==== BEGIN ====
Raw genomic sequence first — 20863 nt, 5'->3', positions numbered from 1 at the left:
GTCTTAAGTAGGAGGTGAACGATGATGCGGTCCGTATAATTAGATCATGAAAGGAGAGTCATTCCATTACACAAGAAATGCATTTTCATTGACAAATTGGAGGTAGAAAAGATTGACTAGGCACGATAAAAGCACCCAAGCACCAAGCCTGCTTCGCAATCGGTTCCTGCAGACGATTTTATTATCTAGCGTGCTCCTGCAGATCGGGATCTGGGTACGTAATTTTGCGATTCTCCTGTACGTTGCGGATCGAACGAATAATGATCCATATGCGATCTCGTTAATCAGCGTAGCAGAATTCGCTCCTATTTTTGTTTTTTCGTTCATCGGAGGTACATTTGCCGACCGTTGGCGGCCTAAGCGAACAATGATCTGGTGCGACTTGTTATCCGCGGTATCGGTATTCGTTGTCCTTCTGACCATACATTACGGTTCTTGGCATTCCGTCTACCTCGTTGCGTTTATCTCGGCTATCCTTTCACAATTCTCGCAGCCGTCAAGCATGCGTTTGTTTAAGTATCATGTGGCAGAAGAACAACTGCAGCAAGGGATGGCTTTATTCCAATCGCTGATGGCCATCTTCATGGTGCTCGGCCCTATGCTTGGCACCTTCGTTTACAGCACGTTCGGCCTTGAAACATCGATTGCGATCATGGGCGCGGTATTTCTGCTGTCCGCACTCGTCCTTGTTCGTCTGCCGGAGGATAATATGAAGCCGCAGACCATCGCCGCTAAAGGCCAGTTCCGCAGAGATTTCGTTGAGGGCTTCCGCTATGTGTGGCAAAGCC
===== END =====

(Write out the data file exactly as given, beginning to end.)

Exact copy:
Raw genomic sequence first — 20863 nt, 5'->3', positions numbered from 1 at the left:
GTCTTAAGTAGGAGGTGAACGATGATGCGGTCCGTATAATTAGATCATGAAAGGAGAGTCATTCCATTACACAAGAAATGCATTTTCATTGACAAATTGGAGGTAGAAAAGATTGACTAGGCACGATAAAAGCACCCAAGCACCAAGCCTGCTTCGCAATCGGTTCCTGCAGACGATTTTATTATCTAGCGTGCTCCTGCAGATCGGGATCTGGGTACGTAATTTTGCGATTCTCCTGTACGTTGCGGATCGAACGAATAATGATCCATATGCGATCTCGTTAATCAGCGTAGCAGAATTCGCTCCTATTTTTGTTTTTTCGTTCATCGGAGGTACATTTGCCGACCGTTGGCGGCCTAAGCGAACAATGATCTGGTGCGACTTGTTATCCGCGGTATCGGTATTCGTTGTCCTTCTGACCATACATTACGGTTCTTGGCATTCCGTCTACCTCGTTGCGTTTATCTCGGCTATCCTTTCACAATTCTCGCAGCCGTCAAGCATGCGTTTGTTTAAGTATCATGTGGCAGAAGAACAACTGCAGCAAGGGATGGCTTTATTCCAATCGCTGATGGCCATCTTCATGGTGCTCGGCCCTATGCTTGGCACCTTCGTTTACAGCACGTTCGGCCTTGAAACATCGATTGCGATCATGGGCGCGGTATTTCTGCTGTCCGCACTCGTCCTTGTTCGTCTGCCGGAGGATAATATGAAGCCGCAGACCATCGCCGCTAAAGGCCAGTTCCGCAGAGATTTCGTTGAGGGCTTCCGCTATGTGTGGCAAAGCC